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Germany: Drug Development Novel Chemical Technology to Make Pharmaceutical Production more Sustainable

Editor: Alexander Stark

With “Chemistry in Water”, Evonik offers a solutions to enable classical organic reactions to be performed in water. This new technology allows drug manufacturing with improved environmental footprint.

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With “Chemistry in Water”, Evonik now offers the possibility of carrying out classic organic reactions in water.
With “Chemistry in Water”, Evonik now offers the possibility of carrying out classic organic reactions in water.
(Source: Evonik)

Essen/Germany — An innovative green technology from Evonik enables the large-scale synthesis of active pharmaceutical ingredients in water. The “Chemistry in Water” technology has the potential to significantly reduce the environmental footprint of drug manufacturing by minimizing the need for large volumes of solvent and helping to simplify processes, the company claims.

“Chemistry in Water” or “micellar chemistry” uses surfactants which form microscopic spheres in water, called micelles. These function as nanoreactors and enable organic reactions, which are generally run in organic solvents, to be performed in water. The successful integration of micellar chemistry into the company’s CDMO portfolio follows a collaboration with pioneering organic chemist Professor Bruce Lipshutz of the University of California, Santa Barbara.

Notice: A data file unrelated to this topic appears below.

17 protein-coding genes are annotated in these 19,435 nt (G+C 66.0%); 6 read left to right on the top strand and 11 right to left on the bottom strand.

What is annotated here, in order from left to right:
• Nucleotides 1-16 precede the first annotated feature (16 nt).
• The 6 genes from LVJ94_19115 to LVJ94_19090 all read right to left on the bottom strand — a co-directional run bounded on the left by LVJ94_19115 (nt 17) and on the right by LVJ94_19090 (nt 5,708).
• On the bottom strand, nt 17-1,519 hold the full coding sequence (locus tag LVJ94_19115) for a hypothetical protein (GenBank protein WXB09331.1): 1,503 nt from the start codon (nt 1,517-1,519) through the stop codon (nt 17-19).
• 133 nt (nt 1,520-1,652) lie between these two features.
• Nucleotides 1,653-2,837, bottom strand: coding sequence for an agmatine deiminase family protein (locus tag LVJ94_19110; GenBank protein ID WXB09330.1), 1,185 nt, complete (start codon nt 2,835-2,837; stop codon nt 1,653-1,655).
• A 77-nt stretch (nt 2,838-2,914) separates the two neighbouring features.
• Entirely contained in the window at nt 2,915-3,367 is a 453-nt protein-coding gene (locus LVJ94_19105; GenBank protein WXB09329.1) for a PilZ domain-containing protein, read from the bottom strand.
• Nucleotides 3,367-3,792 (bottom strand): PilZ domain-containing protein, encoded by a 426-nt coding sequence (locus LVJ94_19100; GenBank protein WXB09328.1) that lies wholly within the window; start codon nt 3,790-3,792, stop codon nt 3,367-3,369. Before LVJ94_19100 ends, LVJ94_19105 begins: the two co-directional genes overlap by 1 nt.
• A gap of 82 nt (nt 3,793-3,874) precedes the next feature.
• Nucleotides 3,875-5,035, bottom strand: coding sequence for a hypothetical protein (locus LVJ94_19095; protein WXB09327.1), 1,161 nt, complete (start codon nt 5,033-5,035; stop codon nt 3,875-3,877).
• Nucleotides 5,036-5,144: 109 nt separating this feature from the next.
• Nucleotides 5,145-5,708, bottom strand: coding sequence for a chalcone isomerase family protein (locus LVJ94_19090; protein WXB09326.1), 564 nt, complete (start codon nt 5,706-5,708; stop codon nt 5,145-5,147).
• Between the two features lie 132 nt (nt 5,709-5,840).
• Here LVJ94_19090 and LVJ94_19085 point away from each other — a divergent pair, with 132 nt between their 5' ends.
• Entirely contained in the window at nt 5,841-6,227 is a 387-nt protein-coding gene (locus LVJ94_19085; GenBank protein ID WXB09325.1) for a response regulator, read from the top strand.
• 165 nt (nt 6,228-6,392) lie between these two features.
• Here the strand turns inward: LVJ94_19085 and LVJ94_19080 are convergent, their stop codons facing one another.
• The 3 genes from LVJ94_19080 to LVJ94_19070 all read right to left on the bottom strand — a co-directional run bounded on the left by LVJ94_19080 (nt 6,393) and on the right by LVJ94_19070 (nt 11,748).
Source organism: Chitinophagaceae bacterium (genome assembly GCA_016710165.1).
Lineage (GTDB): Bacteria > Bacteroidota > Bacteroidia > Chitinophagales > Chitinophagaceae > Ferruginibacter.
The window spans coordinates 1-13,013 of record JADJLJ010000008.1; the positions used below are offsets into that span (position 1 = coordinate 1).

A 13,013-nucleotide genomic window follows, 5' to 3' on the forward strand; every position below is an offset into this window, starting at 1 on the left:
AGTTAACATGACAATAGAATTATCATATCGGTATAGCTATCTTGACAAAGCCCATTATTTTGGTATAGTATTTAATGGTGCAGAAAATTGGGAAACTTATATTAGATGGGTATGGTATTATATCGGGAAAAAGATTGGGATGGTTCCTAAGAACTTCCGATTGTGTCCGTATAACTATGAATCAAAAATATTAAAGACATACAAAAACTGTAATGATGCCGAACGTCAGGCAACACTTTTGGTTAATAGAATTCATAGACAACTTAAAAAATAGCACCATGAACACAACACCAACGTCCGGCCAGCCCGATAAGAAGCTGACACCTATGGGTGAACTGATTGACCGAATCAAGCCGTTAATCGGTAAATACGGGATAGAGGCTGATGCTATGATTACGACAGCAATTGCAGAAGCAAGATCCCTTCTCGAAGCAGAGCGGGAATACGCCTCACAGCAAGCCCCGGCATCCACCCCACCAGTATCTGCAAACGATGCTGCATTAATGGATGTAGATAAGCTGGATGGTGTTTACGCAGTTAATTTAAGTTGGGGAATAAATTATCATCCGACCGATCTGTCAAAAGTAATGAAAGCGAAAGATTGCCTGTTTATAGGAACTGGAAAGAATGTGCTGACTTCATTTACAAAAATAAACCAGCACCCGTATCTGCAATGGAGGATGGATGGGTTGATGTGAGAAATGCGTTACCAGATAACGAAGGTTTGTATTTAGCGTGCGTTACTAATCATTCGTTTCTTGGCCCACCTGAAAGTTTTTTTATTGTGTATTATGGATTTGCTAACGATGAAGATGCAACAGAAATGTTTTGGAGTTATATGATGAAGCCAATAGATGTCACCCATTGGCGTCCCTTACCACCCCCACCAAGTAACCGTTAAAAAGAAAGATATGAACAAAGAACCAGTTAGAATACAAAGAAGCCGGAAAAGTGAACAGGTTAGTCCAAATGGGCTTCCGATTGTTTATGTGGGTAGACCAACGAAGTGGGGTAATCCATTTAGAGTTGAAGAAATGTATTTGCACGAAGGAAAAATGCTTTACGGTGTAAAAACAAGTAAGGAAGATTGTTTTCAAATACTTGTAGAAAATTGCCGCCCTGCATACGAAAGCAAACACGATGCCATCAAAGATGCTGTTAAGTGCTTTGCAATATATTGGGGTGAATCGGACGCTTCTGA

Improving the environmental footprint for the synthesis of active pharmaceutical ingredients is critically important for the sustainability of drug manufacturing going forward.

Dr. Stefan Randl, Evonik

“After many years developing aqueous micellar chemistry, it is immensely rewarding to see industry applying and further developing its potential. I am confident that working closely with Evonik, as the first adopter for CDMO purposes, will pave the way for wider applications to industrial projects and overall, more sustainable chemistry,” says Bruce Lipshutz.

Apart from reducing the need for organic solvents in organic reactions, micellar chemistry also has the potential to generate higher yields and increase selectivity under mild conditions. Significant reduction of catalyst loading, energy consumption and waste production has been achieved using this approach for many reaction processes.

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